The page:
When Jasper Lau, DMSB'19, pledged $500,000 to support new initiatives at D'Amore-McKim School of Business in 2023, it was very much a moment his younger self had waited for—and worked hard for. But before he began helping entrepreneurs soar in his roles with two of the most dynamic venture capital firms operating today, Lau first bet on himself.
The early days
Lau, who founded Era in 2022 and serves as the co-founder and managing partner of 8090 Partners, began honing his entrepreneurial skill set early. He went from manning lemonade stands on hot summer days as a kid to a teenager with a talent for spotting more unique gaps in the market.
For instance, when he saw the need for a quality DJ service, the entertainment scene was sparse in Ohio where Lau grew up—and that's how DJ JLau was born. From weddings to bar mitzvahs, Lau was your man.
“I was always good at creating value for other people. I understood what people wanted and what people needed, and I knew how to provide that,” says Lau. “I was never amazing at science; I was never amazing at sports—my varsity sport was business.”
As an investor, you always want to bet on the stock that's $1 now but could potentially be $100 in five years. You want to bet on the innovators, the trailblazers. I felt like Northeastern was a trailblazer on the cutting edge of innovation.Jasper Lau, DMSB'19
An only child, Lau watched how his parents worked hard to build a life after immigrating from China and Hong Kong. Through witnessing their struggle, Lau knew two things early on: He wanted to be successful, and he wanted to make money.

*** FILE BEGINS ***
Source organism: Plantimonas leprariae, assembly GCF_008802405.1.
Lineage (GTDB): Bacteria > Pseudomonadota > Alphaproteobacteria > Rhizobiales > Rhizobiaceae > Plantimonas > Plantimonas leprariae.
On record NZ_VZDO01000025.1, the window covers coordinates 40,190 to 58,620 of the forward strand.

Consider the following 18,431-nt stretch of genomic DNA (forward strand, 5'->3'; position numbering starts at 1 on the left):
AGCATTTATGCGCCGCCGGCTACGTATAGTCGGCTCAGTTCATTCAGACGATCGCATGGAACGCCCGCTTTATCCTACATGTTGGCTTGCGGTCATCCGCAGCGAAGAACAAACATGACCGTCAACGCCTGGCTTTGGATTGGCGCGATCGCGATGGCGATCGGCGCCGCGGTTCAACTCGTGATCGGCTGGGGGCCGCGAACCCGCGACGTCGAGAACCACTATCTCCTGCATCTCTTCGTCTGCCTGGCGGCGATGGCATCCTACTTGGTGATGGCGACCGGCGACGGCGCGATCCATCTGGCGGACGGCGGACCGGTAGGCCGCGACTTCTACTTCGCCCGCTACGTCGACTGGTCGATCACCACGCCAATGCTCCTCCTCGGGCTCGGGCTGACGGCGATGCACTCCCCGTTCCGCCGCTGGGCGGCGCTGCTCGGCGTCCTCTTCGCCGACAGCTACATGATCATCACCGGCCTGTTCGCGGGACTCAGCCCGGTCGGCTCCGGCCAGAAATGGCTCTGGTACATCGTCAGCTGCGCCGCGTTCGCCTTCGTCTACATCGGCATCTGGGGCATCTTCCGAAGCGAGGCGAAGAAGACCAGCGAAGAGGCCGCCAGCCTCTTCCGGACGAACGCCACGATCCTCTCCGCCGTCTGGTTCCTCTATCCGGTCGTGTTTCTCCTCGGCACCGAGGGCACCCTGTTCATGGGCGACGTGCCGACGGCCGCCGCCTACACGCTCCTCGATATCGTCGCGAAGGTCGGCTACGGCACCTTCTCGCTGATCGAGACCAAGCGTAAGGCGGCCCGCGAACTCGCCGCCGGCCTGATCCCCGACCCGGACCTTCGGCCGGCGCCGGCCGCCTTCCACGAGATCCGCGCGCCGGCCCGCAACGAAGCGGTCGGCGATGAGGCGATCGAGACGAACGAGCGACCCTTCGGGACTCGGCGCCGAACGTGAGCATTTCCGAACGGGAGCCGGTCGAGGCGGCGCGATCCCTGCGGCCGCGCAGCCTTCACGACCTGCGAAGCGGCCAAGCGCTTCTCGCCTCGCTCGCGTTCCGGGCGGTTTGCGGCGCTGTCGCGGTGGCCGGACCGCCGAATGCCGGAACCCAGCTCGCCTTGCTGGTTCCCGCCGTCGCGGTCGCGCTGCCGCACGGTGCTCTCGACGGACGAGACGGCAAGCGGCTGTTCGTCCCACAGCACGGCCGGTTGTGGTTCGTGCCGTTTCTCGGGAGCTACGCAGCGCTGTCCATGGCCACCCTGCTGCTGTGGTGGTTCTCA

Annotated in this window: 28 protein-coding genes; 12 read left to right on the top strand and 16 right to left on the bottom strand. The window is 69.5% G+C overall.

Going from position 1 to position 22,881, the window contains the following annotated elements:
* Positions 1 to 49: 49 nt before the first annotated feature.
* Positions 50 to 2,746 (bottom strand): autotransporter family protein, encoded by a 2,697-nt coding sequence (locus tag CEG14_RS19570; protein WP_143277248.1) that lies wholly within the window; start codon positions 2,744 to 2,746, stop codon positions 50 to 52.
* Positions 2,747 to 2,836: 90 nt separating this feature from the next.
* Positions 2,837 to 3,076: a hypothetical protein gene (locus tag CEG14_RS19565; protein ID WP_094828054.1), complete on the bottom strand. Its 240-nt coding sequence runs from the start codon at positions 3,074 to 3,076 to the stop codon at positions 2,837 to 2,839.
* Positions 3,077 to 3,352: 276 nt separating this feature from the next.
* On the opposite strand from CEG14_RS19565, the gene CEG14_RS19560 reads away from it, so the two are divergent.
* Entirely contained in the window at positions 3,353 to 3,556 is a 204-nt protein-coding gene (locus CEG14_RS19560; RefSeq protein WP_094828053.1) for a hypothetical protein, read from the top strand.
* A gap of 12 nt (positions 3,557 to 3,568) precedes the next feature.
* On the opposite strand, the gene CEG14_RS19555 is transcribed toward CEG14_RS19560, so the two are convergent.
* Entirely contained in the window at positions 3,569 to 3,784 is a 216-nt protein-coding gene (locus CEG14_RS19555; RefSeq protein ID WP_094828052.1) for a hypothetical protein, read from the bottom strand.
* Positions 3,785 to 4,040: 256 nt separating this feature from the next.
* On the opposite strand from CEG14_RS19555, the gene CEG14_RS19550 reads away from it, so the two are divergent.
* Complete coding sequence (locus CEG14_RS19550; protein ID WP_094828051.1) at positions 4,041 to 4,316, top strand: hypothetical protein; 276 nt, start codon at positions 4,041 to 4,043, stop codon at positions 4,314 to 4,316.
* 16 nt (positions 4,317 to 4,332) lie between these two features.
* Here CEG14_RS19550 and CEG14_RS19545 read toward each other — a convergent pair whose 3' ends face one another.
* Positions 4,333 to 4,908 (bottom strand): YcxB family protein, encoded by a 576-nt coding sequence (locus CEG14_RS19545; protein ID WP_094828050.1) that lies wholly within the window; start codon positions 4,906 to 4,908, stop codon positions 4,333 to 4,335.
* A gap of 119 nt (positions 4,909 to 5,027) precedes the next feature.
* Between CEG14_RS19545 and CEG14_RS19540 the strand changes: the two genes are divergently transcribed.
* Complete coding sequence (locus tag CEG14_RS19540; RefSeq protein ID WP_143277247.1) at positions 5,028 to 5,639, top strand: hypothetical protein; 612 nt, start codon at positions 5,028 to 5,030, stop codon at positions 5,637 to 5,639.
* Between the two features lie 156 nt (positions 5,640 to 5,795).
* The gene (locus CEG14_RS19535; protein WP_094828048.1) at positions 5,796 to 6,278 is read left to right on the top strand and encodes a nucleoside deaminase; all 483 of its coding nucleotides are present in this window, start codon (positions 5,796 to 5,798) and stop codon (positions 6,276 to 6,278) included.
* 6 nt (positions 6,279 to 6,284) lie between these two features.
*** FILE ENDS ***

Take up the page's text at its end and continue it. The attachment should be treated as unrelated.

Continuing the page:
“But I won the lottery in the sense that even though we didn't have anything, I had amazing parents who instilled in me phenomenal values: respect for people, kindness, empathy,” he says.
These days, Bloomberg is writing articles about Lau; his suits are sharp and designer, and on any given afternoon, he's in conversation with heads of state and some of the wealthiest families in the world. Needless to say, the Laus no longer have to struggle.
“Northeastern was transformative for me”
Those struggles fundamentally shaped Lau, and talking to him now, it's easy to sense that this late-20s mogul is wise beyond his years. And refreshingly humble.
“I had to grow up faster than my peers,” reflects Lau. While his friends were living carefree childhoods, Lau was navigating American culture for his parents, who did not speak English. “I was the one returning the broken vacuum at Sears. I was the one ordering McDonald's at the drive-thru, translating the menu. To this day, I still do everything around the house. As a result, I lived two lives—a child on the playground and an adult at home.”